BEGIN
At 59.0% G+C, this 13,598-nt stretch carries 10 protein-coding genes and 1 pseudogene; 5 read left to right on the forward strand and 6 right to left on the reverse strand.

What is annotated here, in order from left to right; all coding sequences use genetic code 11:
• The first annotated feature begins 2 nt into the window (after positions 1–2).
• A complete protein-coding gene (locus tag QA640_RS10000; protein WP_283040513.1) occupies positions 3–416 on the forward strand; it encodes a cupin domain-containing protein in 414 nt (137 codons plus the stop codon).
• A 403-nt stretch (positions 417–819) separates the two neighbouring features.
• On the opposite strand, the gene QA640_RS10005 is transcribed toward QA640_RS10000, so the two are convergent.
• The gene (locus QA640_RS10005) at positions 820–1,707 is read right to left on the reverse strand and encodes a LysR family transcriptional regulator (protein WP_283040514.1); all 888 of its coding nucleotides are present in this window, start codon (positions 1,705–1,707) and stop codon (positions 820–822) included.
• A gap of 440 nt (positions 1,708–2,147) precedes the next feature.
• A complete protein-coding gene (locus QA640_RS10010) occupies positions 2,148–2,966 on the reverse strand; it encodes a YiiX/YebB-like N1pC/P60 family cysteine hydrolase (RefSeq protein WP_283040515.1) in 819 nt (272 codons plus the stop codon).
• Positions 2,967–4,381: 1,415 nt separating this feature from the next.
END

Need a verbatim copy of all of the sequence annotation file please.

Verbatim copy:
At 59.0% G+C, this 13,598-nt stretch carries 10 protein-coding genes and 1 pseudogene; 5 read left to right on the forward strand and 6 right to left on the reverse strand.

What is annotated here, in order from left to right; all coding sequences use genetic code 11:
• The first annotated feature begins 2 nt into the window (after positions 1–2).
• A complete protein-coding gene (locus tag QA640_RS10000; protein WP_283040513.1) occupies positions 3–416 on the forward strand; it encodes a cupin domain-containing protein in 414 nt (137 codons plus the stop codon).
• A 403-nt stretch (positions 417–819) separates the two neighbouring features.
• On the opposite strand, the gene QA640_RS10005 is transcribed toward QA640_RS10000, so the two are convergent.
• The gene (locus QA640_RS10005) at positions 820–1,707 is read right to left on the reverse strand and encodes a LysR family transcriptional regulator (protein WP_283040514.1); all 888 of its coding nucleotides are present in this window, start codon (positions 1,705–1,707) and stop codon (positions 820–822) included.
• A gap of 440 nt (positions 1,708–2,147) precedes the next feature.
• A complete protein-coding gene (locus QA640_RS10010) occupies positions 2,148–2,966 on the reverse strand; it encodes a YiiX/YebB-like N1pC/P60 family cysteine hydrolase (RefSeq protein WP_283040515.1) in 819 nt (272 codons plus the stop codon).
• Positions 2,967–4,381: 1,415 nt separating this feature from the next.